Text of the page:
The primary reason why people build additions onto their homes is to gain more living space. Nothing surprising about that. And while any smartly designed and well-constructed addition will provide extra space and increase a home’s value, it doesn’t often have a dramatic impact on the livability of the home or the liveliness of the household. That is, with one exception: a sunroom addition.
Adding a sunroom completely changes the entire feel of a home. It floods the interior space with natural light and provides expansive views that blur the line between indoor living and outdoor space. Sunrooms are magnetically inviting and tend to draw people into the light. And the affect a sunroom has on people is predictable and often audible: Few can enter a sunroom for the first time and not exclaim, “Wow!” Think you’d get that kind of response with a laundry room addition or new guest bedroom? Not likely.
Another often-overlooked benefit of a sunroom is that because of all the glass, the space looks and feels much bigger than it actually is. As a result, you can save a significant amount of money by building a slightly smaller addition, without sacrificing light and views.
Sunrooms have been around for many years, and their popularity has waxed and waned over the decades. Sunroom architecture, design, and preferred construction methods have changed many times, too. So, before discussing the benefits and features of today’s sunrooms, let me answer one simple question: What exactly is a sunroom?
By strict definition, a sunroom is any room that’s attached to the house and has three walls lined with windows. However, as mentioned earlier, sunroom design has changed over the years, so not everyone uses the same term to define a sunroom addition.
For example, in the 1970s a glassed-in room was called a solarium or conservatory. It had an aluminum frame and large glass panels installed in the walls and roof. The room resembled a greenhouse, which was great for growing plants, but not so comfortable for people. All that glass caused the room to get suffocatingly hot in summer and frigidly cold in winter. And the cost to cool or heat the space to a comfortable temperature was prohibitively expensive.
Then, during the 1980s builders moved away from solariums and started building “sunroom” additions that had cathedral ceilings, which allow them to fill the gable-end wall—from floor to roof peak—with windows. But the two sidewalls were conventionally framed and finished with drywall, so it wasn’t really a sunroom as much as a nice, bright room with a single wall of windows.
In certain parts of the country, the term sunroom is used to describe screened-in additions. And while a room lined with insect screening does admit quite a bit of sunlight, it’s not actually a sunroom since it has no glass to block the wind and capture the sun’s energy to warm the space during cold weather. Plus, unlike glass, screens obscure your view of the outdoor scenery.
The modern sunroom is a brilliant compromise between the hothouse solarium and traditional room addition. It features three walls lined from floor to ceiling with large glass windows. But the roof is conventionally framed and shingled to match the house roof. The result is a bright new space that provides plenty of light and views but is comfortable all year round.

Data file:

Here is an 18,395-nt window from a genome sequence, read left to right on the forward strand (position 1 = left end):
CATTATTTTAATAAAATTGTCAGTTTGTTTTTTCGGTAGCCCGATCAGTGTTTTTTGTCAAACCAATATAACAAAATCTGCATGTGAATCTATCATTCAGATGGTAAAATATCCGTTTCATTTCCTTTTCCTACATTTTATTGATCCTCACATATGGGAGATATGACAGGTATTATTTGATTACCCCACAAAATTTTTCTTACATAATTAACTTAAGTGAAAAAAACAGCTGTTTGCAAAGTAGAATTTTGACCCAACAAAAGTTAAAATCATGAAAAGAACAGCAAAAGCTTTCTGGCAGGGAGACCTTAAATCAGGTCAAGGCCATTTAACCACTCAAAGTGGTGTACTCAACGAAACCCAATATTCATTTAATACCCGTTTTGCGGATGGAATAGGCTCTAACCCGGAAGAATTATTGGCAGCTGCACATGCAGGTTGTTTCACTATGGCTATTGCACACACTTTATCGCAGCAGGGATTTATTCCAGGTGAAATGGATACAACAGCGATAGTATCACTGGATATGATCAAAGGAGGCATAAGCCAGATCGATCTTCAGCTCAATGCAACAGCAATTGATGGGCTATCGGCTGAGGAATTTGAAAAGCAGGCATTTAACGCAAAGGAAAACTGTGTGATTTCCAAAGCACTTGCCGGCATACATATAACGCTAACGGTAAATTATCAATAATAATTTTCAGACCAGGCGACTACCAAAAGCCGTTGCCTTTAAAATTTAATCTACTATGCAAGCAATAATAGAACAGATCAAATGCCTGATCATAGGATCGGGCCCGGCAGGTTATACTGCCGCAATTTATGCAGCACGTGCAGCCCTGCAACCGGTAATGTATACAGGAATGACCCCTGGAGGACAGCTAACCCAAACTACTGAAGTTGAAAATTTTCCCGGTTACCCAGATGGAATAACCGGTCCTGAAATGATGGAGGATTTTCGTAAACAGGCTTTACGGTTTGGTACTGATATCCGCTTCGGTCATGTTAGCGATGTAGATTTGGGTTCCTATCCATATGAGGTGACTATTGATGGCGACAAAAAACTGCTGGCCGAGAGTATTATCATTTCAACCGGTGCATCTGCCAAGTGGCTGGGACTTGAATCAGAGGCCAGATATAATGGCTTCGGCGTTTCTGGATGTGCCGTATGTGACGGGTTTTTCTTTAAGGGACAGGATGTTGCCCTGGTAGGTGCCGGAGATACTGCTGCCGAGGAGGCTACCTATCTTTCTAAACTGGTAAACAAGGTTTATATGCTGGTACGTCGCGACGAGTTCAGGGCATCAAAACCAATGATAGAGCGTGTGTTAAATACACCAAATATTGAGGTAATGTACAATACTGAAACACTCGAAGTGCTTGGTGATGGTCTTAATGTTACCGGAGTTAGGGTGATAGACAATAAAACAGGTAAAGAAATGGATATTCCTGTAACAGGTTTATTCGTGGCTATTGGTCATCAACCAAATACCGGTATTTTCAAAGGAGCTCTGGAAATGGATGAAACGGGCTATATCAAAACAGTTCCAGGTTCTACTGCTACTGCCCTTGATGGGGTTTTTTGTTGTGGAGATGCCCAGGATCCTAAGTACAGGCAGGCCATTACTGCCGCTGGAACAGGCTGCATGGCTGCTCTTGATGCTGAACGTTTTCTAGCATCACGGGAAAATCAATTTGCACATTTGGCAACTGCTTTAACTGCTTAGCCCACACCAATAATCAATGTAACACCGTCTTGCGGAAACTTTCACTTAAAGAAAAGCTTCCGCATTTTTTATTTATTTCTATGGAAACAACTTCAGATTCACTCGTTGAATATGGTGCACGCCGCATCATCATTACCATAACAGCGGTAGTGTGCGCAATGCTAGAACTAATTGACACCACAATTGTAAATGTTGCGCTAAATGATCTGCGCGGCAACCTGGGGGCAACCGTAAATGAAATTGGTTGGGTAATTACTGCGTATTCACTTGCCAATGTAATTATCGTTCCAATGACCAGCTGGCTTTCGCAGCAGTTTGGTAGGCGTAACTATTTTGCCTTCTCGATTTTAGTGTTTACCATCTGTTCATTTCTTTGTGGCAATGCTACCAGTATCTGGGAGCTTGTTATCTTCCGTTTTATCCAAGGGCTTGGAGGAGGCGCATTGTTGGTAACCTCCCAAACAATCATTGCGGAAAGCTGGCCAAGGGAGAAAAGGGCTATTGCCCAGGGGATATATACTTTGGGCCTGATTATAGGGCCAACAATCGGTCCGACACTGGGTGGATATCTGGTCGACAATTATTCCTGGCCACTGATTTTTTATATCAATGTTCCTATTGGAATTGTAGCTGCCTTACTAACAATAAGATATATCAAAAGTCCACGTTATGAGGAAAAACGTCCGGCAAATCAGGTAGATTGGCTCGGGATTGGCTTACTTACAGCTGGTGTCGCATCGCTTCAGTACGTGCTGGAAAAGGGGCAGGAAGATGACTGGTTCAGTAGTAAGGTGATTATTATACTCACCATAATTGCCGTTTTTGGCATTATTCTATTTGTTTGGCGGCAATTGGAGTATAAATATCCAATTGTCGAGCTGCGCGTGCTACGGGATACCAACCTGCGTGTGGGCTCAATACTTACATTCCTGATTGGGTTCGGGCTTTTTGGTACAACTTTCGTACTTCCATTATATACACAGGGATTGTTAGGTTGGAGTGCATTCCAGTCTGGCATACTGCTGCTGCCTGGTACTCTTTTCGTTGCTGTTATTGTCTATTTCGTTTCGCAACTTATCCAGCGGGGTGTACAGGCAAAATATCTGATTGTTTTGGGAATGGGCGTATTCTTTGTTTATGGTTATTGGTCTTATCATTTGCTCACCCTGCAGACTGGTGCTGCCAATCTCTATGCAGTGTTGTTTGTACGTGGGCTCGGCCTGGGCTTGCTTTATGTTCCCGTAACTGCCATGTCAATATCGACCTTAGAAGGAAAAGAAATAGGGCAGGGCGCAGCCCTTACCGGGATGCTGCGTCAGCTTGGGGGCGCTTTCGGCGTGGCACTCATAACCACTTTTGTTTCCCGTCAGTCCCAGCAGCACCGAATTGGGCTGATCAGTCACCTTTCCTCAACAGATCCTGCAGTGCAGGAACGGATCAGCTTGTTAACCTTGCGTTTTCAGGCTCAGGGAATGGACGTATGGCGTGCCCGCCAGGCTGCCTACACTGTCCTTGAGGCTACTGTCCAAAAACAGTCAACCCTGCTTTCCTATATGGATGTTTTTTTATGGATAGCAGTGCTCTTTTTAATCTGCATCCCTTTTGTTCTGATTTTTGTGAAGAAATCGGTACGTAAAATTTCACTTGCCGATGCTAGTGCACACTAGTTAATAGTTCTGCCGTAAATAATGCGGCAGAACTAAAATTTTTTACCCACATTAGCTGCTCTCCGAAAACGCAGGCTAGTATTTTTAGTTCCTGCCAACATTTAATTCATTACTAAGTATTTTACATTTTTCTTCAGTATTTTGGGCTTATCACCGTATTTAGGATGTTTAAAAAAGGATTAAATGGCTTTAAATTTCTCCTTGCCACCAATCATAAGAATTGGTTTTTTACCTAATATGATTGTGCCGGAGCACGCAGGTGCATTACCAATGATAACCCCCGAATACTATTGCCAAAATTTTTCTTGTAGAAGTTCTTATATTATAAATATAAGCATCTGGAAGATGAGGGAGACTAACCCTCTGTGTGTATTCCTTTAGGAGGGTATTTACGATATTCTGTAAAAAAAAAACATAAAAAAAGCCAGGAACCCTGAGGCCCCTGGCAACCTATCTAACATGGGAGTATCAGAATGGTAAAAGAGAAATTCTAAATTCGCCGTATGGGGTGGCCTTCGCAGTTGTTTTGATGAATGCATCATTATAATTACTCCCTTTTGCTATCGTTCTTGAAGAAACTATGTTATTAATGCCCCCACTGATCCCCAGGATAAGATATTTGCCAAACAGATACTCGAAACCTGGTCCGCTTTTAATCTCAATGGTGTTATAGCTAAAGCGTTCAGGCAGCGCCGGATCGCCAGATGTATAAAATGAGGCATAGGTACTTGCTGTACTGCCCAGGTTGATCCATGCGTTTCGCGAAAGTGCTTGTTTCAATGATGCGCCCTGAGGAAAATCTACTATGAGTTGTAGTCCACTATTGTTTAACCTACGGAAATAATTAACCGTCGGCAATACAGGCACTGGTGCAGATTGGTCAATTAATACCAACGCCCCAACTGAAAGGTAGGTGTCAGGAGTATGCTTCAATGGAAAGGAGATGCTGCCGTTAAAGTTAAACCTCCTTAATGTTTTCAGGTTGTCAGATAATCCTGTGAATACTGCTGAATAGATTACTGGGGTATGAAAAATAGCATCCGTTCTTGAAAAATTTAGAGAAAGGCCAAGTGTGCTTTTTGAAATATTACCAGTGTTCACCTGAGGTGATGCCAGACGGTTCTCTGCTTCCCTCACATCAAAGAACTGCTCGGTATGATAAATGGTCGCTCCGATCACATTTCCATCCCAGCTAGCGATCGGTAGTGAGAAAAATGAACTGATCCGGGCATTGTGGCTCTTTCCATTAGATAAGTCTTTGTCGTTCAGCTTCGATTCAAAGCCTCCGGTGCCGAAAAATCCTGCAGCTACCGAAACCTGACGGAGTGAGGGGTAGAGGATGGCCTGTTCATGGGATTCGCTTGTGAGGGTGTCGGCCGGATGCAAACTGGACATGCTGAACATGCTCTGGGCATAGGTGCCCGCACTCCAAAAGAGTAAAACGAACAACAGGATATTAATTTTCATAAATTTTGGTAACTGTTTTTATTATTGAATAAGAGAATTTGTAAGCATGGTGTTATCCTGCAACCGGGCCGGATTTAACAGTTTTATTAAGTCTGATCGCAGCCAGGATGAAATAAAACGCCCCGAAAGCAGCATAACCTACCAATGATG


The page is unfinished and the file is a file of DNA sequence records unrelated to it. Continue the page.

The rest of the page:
Another big advantage to a modern sunroom is that it can be built to complement and blend into your home’s existing architecture. Solariums and screened rooms always appear to be tacked onto the house, as if they were an afterthought. Keep in mind that any room addition—including a sunroom—should look as attractive from the outside as it does from inside.
And if you’d like to capture a bit more sunlight, without overheating the space, you have the option of installing skylights in the roof. Just be sure to install venting skylights, which can be opened to exhaust hot air. Also, consider outfitting the skylights with blackout shades that can be closed to block the sunlight. And to control installation costs, choose skylights that fit in between the roof rafters. That way, you won’t have to reframe the roof to accommodate a wider skylight.
Sunrooms should be built with insulated-glass windows, which have two glass panes separated by an insulating air space. If you live in an extremely cold climate, consider triple-pane insulated windows.
And be aware that most building codes require the use of tempered safety glass for any window that’s within 18 in. of the floor. Check with the local building department for specific code requirements in your town.
There are various types of windows that can be used in a sunroom, including wood, aluminum, and vinyl. Wooden windows feature the natural beauty and warmth of wood, but they’re relatively expensive and require a certain amount of maintenance to deter rot and water damage.
Aluminum-framed windows are strong, but not particularly attractive. And aluminum is a poor insulator.
Vinyl windows are durable, energy efficient, easy to clean, and virtually maintenance free. Vinyl is most commonly available in white only, but some manufacturers are now offering vinyl windows in limited colors, including beige and brown.
Consider installing a ceiling fan in the sunroom to help circulate the air, especially when the windows are closed. And don’t forget about window treatments — shades, blinds, drapes — which provide privacy and block out the sun on extremely hot days.
For information on Comfort’s sunroom options check out the sunroom product page.